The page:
from Enid Futterman's:
"BITTERSWEET JOURNEY: A Modestly Erotic Novel of Love, Longing,
High in the sulfurous air, waiting for the bubbles
to break through the surface of the moonscape, Charlotte felt
even queasier. Here was the equivalent of the shakey ground she
had always stood on, bubbling to the surface, glistening and threatening.
She drove like a lunatic, all the way down the
fiery mountain and beyond, not stopping until she came to a field
of amazing trees, laden with deep-purple and burnt-orange pods,
as big as gourds. It was a wonderland--natural and fantastic.
"Strange fruit," she whispered to the
"Cacao," said a voice behind her. She
turned around to find a man standing there, smiling at her astonishment.
"Chocolate," he said, translating. It
wasn't a language problem. "It can't be."
He took a flat, round, quarter-size piece out
of his pocket.
"Cacao doesn't grow here."
"Nothing grew here once. But I'm impressed
that you know enough to get it wrong. No one in the civilized
world knows anything about cacao."
For nearly five centuries, a line had divided
crown from colony, oppressor from oppressed, culture from nature,
chocolate from cacao, and this man had erased it. "Hawaiian
Vintage Chocolate," he said, offering it to her.
"Born and made in the U.S.A." "Vintage?"
She was still not used to hearing the words "Hawaiian"
and "chocolate" in the same sentence.
"Chocolate is the wine of the Americas."
"I'm off the stuff."
"All you need is one." Was he pushing...or
"One pistole." She hesitated. "Come
on. It took eight years. I traveled the world in search of beans.
Java for Criollo. And Venezuela. Trinidad for Trinitario. Beans
that grow wild in the rain forest, and Gran di Floria, the godfather
bean...one botanical step before Theobroma cacao." He grinned.
"Food of the gods."
"The Aztecs", but Mayans worshiped them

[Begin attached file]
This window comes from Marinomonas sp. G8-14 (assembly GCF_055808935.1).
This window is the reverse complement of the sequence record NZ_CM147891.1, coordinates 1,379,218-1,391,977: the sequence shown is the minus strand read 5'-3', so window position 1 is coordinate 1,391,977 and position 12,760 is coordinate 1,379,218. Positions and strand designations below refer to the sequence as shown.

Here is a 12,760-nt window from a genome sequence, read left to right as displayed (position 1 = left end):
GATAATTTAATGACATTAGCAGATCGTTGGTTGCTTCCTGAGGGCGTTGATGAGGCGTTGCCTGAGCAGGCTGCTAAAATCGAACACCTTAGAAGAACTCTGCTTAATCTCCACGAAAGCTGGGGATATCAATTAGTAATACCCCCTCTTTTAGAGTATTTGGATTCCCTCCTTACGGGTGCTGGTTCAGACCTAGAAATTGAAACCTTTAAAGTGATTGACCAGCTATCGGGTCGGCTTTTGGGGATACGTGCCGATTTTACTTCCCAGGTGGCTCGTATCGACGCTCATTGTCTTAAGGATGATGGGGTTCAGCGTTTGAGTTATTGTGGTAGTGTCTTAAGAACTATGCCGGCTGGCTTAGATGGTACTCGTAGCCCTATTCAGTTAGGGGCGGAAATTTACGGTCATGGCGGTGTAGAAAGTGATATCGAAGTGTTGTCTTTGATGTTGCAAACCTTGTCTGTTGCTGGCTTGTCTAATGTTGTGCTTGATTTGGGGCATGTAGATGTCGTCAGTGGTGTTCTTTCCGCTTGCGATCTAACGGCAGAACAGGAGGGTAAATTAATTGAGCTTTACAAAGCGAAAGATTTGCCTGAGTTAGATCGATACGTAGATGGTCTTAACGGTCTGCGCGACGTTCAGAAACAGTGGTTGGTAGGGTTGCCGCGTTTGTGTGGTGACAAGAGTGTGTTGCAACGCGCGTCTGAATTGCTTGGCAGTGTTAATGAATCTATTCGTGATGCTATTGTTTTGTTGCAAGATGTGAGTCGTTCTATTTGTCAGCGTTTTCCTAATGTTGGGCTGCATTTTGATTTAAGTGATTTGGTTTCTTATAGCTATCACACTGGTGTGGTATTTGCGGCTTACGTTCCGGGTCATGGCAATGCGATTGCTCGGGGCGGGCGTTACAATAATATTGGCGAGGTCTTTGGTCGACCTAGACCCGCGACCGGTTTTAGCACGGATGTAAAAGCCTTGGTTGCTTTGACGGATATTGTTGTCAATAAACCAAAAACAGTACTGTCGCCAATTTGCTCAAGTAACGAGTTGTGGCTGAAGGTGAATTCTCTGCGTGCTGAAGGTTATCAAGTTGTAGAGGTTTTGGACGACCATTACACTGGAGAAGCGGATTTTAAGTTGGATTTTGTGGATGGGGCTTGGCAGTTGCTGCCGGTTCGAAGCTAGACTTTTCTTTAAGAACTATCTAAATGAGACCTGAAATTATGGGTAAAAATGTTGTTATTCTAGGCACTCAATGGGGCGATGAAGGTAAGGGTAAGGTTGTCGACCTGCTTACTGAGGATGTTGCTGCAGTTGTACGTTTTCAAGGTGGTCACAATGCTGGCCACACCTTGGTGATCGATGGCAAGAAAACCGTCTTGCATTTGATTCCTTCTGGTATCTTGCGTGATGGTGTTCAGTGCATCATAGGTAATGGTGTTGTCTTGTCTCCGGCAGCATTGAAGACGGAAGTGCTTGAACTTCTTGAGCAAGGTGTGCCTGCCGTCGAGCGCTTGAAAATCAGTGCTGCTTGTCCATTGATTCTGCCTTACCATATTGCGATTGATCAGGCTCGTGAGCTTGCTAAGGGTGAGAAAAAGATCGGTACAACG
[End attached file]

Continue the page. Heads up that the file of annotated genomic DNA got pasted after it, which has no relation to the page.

first. Maybe even Toltecs. Cacao was a gift from Quetzalcoatl,
god of knowledge and culture ... especially agriculture. In Hawaii,
he's Lono; in Greece, Dionysus."
"Dionysus, not Bacchus. One glass of wine,
not a bottle. A piece of chocolate, not a box."
"it isn't that simple."
"It's the most complex plant on the planet;
this plant, even more so. It's a new bean, crossbred from all
the others, growing in who knows how many layers of volcanic soil."
He took a breath. "But it is a plant. Elemental. Organic."
"Organically... and lovingly."
"What about pests?"
"I didn't say that. Come with me."
She went. She was smitten, with him, with Hawaii,
"After the harvest ... and before the drying..."
He picked a purple pod and hacked it open with a machete. Inside,
it was lavender-white, almost iridescent, and sticky. Pulp. It
looked less like chocolate than anything she'd ever seen.
"This is it," he said removing a bean
from inside the pulp, like an embryo from a sac. "But that's
part of it. Taste it."
It was juicy, and fruity; it was fruit. After
a beat, and with a slightly theatrical flourish, Jim opened a
large wooden box, unleashing a smell so sweet and pungent she
turned away. When she turned back, embarrassed, she saw it - a
steaming, insect-filled ooze, a living, breathing, horror-movie
"I think so." Charlotte laughed. He
made her laugh.
"What is it?"
"It's fermenting. When you make a new batch,
you use a piece of wood from the old one, like yogurt ... or sourdough
starter. The wood attracts insects, which attract a hundred and
thirty-two bacteria and yeasts."
"I'm not good at this."
"It doesn't have teeth."
"Is it sanitary?"
"If it was sanitary, it wouldn't ferment.
Bend your arm, and dip your elbow in it. Just a few inches. I
want you to feel it." Why did he want her to feel it? What
did he want her to feel? "Come on." It was hot. It was
alive - the slimiest thing she had ever felt on her skin, and
some slimy part of her loved it.
"This is where chocolate's flavor is formed
- its roundness and depth. It's the primal, low-tech stuff. What
happens in the factory... the roasting, grinding, pressing, refining,
conching, tempering... all about texture."
"It doesn't come off."
"It's a souvenir." But he grabbed a
wet towel from the side of the box and wiped her arm with it in
a way she could only describe as ambiguous. "It's mostly
cocoa butter." The skin on her arm was left clean, but slightly
slippery, and as soft as the skin on her breasts. The slimy part
of her wanted to bathe in that box.
She told him. He laughed. His laugh was attractive,
but what made him irresistible was what he knew.
"I'll take the chocolate," she said,
with a half-smile.
"Kona 'Ninety-four. Hodges Estate."
"It's a different food," she said, as
it assumed the shape of her tongue.
"Yes." "Can you taste the flowers?"
"Everything is in it. The bean. The weather.
The soil. The bacteria. And the past."
She was staring into the mouth of another crater,
about to jump off the edge, when the sun lit on something gold.
A ring. A wedding ring. How could she not have seen a wedding
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